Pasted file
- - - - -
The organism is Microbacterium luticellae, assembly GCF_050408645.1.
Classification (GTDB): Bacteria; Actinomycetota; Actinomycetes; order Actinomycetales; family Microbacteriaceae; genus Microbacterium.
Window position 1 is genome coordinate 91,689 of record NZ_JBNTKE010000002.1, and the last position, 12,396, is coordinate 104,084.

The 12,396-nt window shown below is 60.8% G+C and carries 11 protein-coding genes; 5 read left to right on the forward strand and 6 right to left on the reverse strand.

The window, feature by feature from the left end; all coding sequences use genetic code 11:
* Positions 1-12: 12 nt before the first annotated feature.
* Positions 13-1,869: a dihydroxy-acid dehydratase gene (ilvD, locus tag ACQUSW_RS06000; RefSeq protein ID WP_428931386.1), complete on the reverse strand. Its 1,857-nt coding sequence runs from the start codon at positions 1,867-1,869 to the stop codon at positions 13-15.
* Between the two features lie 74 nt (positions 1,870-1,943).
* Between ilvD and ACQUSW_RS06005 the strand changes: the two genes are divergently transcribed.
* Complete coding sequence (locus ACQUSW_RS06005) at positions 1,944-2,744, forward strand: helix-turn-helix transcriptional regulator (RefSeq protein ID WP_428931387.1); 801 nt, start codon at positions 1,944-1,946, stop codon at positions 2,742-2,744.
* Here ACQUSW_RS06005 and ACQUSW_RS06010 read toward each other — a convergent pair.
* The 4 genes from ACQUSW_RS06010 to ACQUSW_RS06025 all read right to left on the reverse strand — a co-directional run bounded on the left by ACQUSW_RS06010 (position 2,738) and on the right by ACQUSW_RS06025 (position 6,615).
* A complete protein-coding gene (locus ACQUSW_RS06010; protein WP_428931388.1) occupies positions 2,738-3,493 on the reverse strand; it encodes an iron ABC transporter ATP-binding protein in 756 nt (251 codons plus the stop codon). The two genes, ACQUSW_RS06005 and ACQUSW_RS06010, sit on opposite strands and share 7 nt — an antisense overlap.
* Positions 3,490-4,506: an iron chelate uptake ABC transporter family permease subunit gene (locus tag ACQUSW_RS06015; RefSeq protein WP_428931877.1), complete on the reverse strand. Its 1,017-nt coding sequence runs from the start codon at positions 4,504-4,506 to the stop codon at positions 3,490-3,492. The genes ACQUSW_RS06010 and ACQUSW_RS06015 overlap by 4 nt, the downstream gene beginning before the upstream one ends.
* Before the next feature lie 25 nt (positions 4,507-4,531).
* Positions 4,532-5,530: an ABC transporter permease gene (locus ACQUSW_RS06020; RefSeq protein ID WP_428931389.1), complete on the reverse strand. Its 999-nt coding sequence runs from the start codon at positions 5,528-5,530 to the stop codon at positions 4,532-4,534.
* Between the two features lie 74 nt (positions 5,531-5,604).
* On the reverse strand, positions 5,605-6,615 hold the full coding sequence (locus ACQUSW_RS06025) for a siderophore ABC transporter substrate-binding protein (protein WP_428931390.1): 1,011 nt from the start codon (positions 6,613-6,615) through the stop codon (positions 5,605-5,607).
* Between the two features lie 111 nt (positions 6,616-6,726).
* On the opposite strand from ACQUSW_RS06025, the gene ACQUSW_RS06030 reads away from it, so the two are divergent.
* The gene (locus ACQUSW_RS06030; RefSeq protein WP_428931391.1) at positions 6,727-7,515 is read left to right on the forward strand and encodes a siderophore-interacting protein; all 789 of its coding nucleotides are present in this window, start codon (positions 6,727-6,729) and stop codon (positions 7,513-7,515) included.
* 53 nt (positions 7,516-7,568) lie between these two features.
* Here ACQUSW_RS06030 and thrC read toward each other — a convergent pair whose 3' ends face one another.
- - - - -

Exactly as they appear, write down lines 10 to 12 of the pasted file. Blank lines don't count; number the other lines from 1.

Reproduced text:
* Complete coding sequence (locus ACQUSW_RS06005) at positions 1,944-2,744, forward strand: helix-turn-helix transcriptional regulator (RefSeq protein ID WP_428931387.1); 801 nt, start codon at positions 1,944-1,946, stop codon at positions 2,742-2,744.
* Here ACQUSW_RS06005 and ACQUSW_RS06010 read toward each other — a convergent pair.
* The 4 genes from ACQUSW_RS06010 to ACQUSW_RS06025 all read right to left on the reverse strand — a co-directional run bounded on the left by ACQUSW_RS06010 (position 2,738) and on the right by ACQUSW_RS06025 (position 6,615).